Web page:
If you wish to hear a sample, check out Galaxy Vintage D Test in the Bits and Pieces section of the Music page.

Dropping Dropbox: The choices we make

[Consider this a Take 2 on my earlier Leaving Dropbox piece]

While I’m generally a pleasant enough fellow—kind to small children, animals, and restaurant staff—I do have one obvious failing: When there’s righteousness to be had, I glom onto it like a half-price toaster on Black Friday. My family and friends have learned to put up with it with a gentle rolling of the eyes, but in my professional life it’s still a bit dicey as I catch the occasional “There he goes again” vibe from colleagues and readers.

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And so I leave Dropbox

I seem to have this habit of diving into one service or another, enjoying the experience, and then discovering someone’s dropped something large and smelly in the water. In the case of Facebook, which I abandoned in 2010, it was over the company’s cynical disregard for its users’ privacy. In these days of NSA peeping that may sound a little quaint, but at least the NSA has a good story—“Security!” it harumphs. “Why without us glomming onto every bit of information about you TERRORISM!!! ON OUR SHORES!!! THE CHILDREN!!! THE MUSHROOM CLOUD!!! THE UNFRIENDLY CUSTOMER SERVICE FROM OUR NEW BEARDED AND TURBANED SHOPKEEPERS!!!”

At least I think that’s how it goes. I sometimes get lost in all the capital letters.

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Anatomy of a set list

As some people know from following me in other areas of my life, I’m a member of the Macworld All-Star Band—a somewhat highfalutin name for a gaggle of guys who have some connection with the Macintosh community. The members of the band include Paul Kent on guitar (the guy who runs Macworld/iWorld), Dave Hamilton who operates Backbeat Media and plays drums, guitar player Bryan Chaffin from the Mac Observer, man-about-town and bass player Chuck La Tournous, “Dr. Mac” Bob LeVitus on yet another guitar, and UC Berkeley IT guy Duane Straub who also plays bass. I play keyboards.

Each year “leadership” of the band rotates among the four members who have spent the most time in real bands—me, Paul, Dave, and Chuck. This year it was my turn. 

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Plagiarism and the divine drop

"Oh lord, Breen’s on again about plagiarism."

Honestly, I had no intention of “owning” this issue, but this Twitter comment in reaction to my So, Plagiarism piece got me thinking:

This is more like a daily thing in the blog world. Doesn’t warrant a thorough investigation of a single person.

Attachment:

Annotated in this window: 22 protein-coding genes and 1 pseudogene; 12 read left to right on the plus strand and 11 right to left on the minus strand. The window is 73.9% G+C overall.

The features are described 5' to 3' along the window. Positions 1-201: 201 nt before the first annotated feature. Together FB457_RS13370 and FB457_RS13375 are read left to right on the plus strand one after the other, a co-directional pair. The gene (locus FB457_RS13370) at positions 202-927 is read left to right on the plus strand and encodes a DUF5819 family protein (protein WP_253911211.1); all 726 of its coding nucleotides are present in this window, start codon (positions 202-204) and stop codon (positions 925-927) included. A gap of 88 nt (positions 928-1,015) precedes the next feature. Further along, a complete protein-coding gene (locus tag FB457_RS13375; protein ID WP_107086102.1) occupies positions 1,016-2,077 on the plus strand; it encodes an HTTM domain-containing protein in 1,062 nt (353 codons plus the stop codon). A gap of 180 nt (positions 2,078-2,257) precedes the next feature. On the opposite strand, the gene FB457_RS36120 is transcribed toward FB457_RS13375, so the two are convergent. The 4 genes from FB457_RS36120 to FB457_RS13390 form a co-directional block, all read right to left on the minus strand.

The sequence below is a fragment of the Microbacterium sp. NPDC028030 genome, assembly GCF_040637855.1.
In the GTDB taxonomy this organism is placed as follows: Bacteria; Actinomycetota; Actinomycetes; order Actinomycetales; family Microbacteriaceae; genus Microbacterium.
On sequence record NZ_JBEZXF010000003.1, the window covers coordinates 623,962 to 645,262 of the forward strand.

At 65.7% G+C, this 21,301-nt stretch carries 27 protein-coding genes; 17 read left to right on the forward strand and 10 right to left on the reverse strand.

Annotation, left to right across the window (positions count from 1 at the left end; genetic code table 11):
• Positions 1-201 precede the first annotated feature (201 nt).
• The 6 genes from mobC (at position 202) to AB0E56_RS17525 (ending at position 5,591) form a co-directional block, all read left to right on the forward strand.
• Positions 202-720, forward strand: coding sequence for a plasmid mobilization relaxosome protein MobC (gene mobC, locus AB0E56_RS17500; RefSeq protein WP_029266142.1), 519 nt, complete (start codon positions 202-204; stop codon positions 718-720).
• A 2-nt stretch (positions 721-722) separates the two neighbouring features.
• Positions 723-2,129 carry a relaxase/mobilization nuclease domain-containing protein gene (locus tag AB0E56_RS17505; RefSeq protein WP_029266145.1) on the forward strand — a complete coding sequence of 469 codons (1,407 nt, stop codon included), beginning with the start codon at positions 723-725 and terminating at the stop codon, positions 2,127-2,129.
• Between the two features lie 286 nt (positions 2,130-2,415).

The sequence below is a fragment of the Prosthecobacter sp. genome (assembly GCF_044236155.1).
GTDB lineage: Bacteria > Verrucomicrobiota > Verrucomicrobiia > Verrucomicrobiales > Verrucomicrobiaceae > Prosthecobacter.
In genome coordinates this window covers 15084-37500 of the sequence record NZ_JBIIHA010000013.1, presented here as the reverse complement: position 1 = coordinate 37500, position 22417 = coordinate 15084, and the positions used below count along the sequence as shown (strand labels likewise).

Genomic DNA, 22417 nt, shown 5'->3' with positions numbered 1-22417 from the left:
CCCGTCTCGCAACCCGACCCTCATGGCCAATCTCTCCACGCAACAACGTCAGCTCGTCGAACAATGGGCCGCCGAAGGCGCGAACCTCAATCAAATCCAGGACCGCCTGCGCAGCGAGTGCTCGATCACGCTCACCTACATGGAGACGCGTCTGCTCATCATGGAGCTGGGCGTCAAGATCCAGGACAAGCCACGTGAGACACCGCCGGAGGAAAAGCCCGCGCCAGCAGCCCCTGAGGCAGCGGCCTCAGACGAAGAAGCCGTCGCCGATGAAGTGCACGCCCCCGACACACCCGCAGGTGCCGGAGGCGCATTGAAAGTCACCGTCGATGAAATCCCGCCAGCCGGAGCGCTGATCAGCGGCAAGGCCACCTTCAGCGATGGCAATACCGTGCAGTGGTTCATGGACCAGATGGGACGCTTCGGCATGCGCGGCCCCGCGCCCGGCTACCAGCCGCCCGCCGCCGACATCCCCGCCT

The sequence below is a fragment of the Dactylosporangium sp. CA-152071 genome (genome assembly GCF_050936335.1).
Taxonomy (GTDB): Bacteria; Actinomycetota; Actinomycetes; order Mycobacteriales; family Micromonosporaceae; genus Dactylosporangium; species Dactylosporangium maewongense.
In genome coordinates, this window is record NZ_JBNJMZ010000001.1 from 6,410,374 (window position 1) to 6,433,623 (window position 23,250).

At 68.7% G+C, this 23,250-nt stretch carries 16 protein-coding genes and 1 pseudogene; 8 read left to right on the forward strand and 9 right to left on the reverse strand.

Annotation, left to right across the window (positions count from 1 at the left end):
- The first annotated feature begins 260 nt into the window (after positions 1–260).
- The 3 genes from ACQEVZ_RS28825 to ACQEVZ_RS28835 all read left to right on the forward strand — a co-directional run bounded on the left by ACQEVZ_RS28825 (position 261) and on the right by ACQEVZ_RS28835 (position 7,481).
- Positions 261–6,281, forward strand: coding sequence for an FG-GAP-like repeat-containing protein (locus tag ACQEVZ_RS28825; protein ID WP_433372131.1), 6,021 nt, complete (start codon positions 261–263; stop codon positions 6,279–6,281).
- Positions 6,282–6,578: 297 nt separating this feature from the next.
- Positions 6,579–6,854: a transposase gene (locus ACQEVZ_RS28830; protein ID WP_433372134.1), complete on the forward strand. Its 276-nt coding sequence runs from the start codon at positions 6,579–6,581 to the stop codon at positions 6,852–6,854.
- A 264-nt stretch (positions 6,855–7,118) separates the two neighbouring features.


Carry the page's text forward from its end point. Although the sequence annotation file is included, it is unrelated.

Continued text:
Typically this would be the kind of setup where I proceed to sternly lecture a young blogger about the good old days of decency and decorum. But he has a point. Why go after some piss-poor site like iMacland? Its articles are barely written in English, it seems to benefit from no advertising, and until I started yammering about it, no one had heard of it. Why draw attention to it when this kind of thing goes on day-in and day-out?

Partly because I (and others who’ve joined in) can. It’s relatively easy to follow the tracks of people like this and expose them for the frauds they are. But digging down, why the outrage over plagiarism when far worse transgressions litter our lives?

To me, it’s an offense against the best aspirations of our species. We bipeds, among all the creatures crowding this world, have the unique awareness of self. This awareness allows us to ponder and propose, navel-gaze and theorize, extend the Me to the Us. If there’s a divine drop in us, it’s these gifts of insight and consideration. Whether through words, images, audio, or architecture, each of us can express what it is to be human.

The plagiarizer denies the divine. He contributes nothing. He simply takes and, like an animal, sprays his scent over the stolen goods to claim ownership.

So why investigate a single person when this is a daily occurrence? Because each instance dulls our humanity. Rampant or rare, this is not something that merits complacence. 

So, plagiarism

Earlier this week, a Macworld reader posted a comment to an article I wrote last summer, indicating that in a Google search for the topic he found another’s site take on the issue. Clicking through he discovered that it was a poorly ripped-off version of my piece—written the day after, mangling a lot of the English but still pulling phrases and words directly from it, and even using my screenshots (one of them from this very site).

(Should you wish to compare the two, you can find mine here  and the cached version of the plagiarized piece here.)

As someone who writes a lot and that writing gets noticed every so often, it’s not uncommon to have your stuff lifted—sometimes a little and other times more than a little. It can happen honestly—where someone thought they had the right to use it (even without credit)—or, as in this case, when it’s just a sleazy form of theft from someone who thought they could get away with it.